Abdul Rahman Ali, an assistant lecturer in medical technology at Misurata University, in northwestern Libya, drives a taxi to meet his family’s needs. He did not receive his university salary for three years, he said, which forced him to stop his academic career.
“My salary is not enough and I do not have health insurance,” said Ali, who has a wife and five children to support. “A professor’s career no longer has a place in the Libyan society. An additional job is needed to improve one’s income. … I have friends working in shops and translation offices.”
Ali is one of nearly 10,000 professors who have been on strike at 14 public universities for four weeks now, delaying the start of the new academic year, which was scheduled to begin in mid-September. The protest is believed to be the largest ever seen in the country’s universities.
Hussein al-Allam, a professor of economics at Bani Walid University who is serving as a spokesman for the professors and the higher education ministry staff members who are on strike, said Ali’s predicament was not unusual.
“Poor salaries and higher prices force professors to pursue other jobs… just to meet their financial needs,” he said.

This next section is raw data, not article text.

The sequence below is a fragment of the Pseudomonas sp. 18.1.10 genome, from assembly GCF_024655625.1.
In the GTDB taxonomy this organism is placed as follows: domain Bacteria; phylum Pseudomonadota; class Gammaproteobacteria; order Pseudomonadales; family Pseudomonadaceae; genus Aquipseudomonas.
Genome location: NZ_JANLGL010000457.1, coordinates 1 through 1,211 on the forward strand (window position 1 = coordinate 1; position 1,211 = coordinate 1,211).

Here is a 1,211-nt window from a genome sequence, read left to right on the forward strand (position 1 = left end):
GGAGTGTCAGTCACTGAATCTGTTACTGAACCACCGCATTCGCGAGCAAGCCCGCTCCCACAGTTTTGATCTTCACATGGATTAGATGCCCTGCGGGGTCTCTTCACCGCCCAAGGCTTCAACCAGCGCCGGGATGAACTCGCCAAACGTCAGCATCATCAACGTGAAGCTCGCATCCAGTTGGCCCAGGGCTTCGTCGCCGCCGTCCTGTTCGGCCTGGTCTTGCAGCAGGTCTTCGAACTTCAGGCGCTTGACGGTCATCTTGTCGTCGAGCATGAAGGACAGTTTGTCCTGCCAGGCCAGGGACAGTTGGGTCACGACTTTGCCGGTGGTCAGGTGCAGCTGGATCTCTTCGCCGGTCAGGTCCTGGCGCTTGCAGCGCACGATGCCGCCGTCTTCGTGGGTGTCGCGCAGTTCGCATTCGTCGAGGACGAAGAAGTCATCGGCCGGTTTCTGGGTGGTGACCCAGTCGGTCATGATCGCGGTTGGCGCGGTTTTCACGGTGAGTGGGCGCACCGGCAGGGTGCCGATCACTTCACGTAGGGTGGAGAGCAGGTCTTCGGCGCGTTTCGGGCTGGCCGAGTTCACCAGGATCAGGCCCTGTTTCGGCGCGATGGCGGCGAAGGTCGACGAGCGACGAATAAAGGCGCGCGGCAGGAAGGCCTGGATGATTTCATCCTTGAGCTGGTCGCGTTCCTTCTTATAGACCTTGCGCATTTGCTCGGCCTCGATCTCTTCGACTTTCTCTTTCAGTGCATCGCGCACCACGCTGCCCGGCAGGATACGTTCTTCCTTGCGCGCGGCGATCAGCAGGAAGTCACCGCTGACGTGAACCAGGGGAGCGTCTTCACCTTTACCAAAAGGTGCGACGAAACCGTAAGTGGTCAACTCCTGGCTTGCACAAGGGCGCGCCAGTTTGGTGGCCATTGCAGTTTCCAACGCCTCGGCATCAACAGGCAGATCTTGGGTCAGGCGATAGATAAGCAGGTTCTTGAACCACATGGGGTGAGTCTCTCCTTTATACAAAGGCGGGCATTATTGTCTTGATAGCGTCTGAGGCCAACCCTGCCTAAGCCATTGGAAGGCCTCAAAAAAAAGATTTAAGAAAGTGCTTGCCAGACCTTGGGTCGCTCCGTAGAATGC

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According to al-Allam, there are 190 faculty members at Misurata University’s Medical Technology Institute who, like Ali, were appointed in 2016 and have not yet been paid. And they’re not the only professors who have had to find other work in order to make ends meet.
“University disciplines like petroleum engineering, medical specializations and information technology were abandoned by their professors as a result of not getting decent wages,” al-Allam said. Most of them have not been paid since they were appointed.
Low Wages and a Weakened Economy
Professors’ salaries in Libya have not increased since the outbreak of the revolution that toppled Muammar Gaddafi in 2011, while inflation has exceeded 20 percent in recent years, according to the International Monetary Fund.
The monthly wage rates for professors at public universities in Libya range from 950 dinars ($237 at unofficial exchange rates available on the street) for an assistant lecturer to 2,100 dinars ($525) for an associate professor. The average expenditure of a Libyan family of five is about 1,600 dinars per month ($400).
“A professor’s salary is not enough to cover his or her needs till the middle of the month,” said Nawal el-Amrani, a professor at the Faculty of Engineering Technology at Zawiya University’s branch in Zuwara. “The situation is very difficult and unfit at the human and academic level.” She added that universities also suffer from poor budgets, which causes severe shortages of equipment and laboratory materials and negatively affects the quality of education and the work of research professors. (See a related article, “The Economic Struggle of Public-University Professors.”)